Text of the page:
In the late 1980s, the Software Engineering Institute (SEI), of
Carnegie Mellon University, developed and fielded the Software Capability
Maturity Model® for software process improvement, sponsored
by the Defense Department. Over the last decade, this model has
been successfully implemented by companies and government organizations
worldwide, and tremendous improvements in software cost, schedule
and delivered errors have been achieved and documented.
These successes have spawned a number of similar maturity models
for other engineering and non-engineering disciplines, such as systems
engineering, integrated product and process development, people,
and software acquisition. The models have been developed by a number
As each new discipline-focused model was implemented, additional
benefits were noted due to improvements in that discipline’s
processes. However, each new model was developed and deployed in
a stand-alone “stovepipe” environment.
Further improvements in software engineering are still desirable,
since it was widely recognized that up to 80 percent of weapon-system
functionality could be achieved with software.
It has further been recognized that software issues were generally
at the root of problems experienced in most major Defense Department
With the understanding that one persistent problem in software
development efforts was a lack of sound systems-engineering principles
employed throughout the software development process, the then-director
of systems engineering at the office of the secretary of defense,
Mark Schaeffer (now deputy director of operations at the Defense
Advanced Research Projects Agency) began to focus on the importance
of integrating systems engineering and software engineering.
After obtaining technical validation of the concept from Roger
Bate, of SEI, Schaeffer identified the need for a concentrated effort
to develop a new Capability Maturity Model that integrated systems
engineering, software engineering, and integrated product and process
In late 1997, he went to the Systems Engineering Committee (SEC)
of the National Defense Industrial Association for an industry co-sponsor,
since he felt this had to be a collaborative development between
Industry and government, with SEI participation.
The resultant product is Capability Maturity Model® Integration,
or CMMI. The CMMI sponsors are now the deputy undersecretary of
defense for science and technology, and the director of interoperability
in the office of the undersecretary of defense for acquisition technology
and logistics, along with the NDIA SEC.
The CMMI project has directly involved over 100 individuals from
defense and commercial industry, Department of Defense and other
government agencies, and the SEI, representing over 70 organizations
The purpose of CMMI is to provide guidance for improving an organization’s
processes and its ability to manage the development, acquisition
and maintenance of products and services. CMMI places proven practices
into a structure that helps an organization assess its organizational
maturity and process area capability, establish priorities for improvement,
and guide the implementation of these improvements.
The CMMI product suite consists of a framework that generates multiple
integrated models, training courses, and a combined internal assessment
method and external evaluation method, now termed “appraisal.”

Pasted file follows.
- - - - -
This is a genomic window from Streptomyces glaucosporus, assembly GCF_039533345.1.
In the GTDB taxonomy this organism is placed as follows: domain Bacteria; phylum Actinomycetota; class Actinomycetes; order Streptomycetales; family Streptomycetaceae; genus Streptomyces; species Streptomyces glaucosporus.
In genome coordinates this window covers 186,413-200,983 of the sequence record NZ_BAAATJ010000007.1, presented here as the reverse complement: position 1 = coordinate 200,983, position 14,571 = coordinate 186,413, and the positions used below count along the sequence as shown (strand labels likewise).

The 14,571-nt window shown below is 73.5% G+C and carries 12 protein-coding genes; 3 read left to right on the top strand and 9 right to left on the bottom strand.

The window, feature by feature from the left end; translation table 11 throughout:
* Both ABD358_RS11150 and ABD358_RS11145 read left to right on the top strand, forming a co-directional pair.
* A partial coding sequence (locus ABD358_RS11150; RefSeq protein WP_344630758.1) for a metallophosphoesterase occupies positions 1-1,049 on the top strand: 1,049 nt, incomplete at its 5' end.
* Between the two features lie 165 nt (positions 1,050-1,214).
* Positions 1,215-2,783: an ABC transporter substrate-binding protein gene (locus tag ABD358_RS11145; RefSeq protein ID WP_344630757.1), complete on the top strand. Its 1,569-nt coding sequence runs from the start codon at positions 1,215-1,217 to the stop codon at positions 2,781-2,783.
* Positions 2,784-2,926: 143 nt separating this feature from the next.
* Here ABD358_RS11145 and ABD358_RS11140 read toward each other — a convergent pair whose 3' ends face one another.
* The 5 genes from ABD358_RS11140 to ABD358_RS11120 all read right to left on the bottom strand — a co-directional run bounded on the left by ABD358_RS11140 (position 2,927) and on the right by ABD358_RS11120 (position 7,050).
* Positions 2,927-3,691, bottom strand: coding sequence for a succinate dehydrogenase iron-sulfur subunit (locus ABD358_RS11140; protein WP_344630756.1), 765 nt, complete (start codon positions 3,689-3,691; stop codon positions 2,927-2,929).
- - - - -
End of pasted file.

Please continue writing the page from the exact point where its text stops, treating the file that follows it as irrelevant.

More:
As new material—in the form of additional disciplines—is
added to the framework, more integrated models and supporting materials
will become available to provide coverage for these additional disciplines.
The first full product suite, designated CMMI-SE/SW/IPPD v1.02,
was released in December 2000, and contained systems engineering,
software engineering and integrated product and process development.
The final version, V1.1, also includes the combined assessment
(internal) and evaluation (external) method noted earlier. It was
released at the end of 2001. Although this product suite can be
applied in both software-only and systems engineering-only environments,
the principal content is a combined SE and SW (CMMI-SE/SW) model
and a combined CMMI-SE/SW/IPPD model.
The SE and SW versions are identical in primary content, with only
a few minor differences, underscoring the common-process success
of CMMI in terms of these two disciplines. Further, there are two
representations included—continuous (based on process capability)
and staged (based on organizational maturity)—that provide
implementation options for organizations.
An additional discipline entitled “supplier sourcing,”
which is oriented toward the supplier acquisition activity performed
by development programs, is currently under final development and
will be released in early 2002.
The December V1.1 release also initiated a two-year countdown to
the start of the final phase-out of SW-CMM and EIA/IS-731, which
were source models for CMMI, thus defining the sunset period for
CMMI is a powerful process improvement mechanism that is anticipated
to provide further increases in productivity and reductions in cost,
schedule, overall program risk and delivered errors.
The NDIA Systems Engineering Committee, in conjunction with the
SEI, hosted the first annual CMMI Technology Conference and User
Group, in November in Denver, Colo. The opening keynote speech was
delivered by Nancy Spruill, director of acquisition analysis and
resources, for the office of the undersecretary of defense for acquisition,
technology and logistics. Her comments underscored the importance
of CMMI in helping the defense-industrial partnership in generating
further improvements in the way today’s weapon systems are
developed and fielded, by reducing development time and costs and
improving their overall performance.
Bob Rassa is the chairman of NDIA’s Systems Engineering Committee.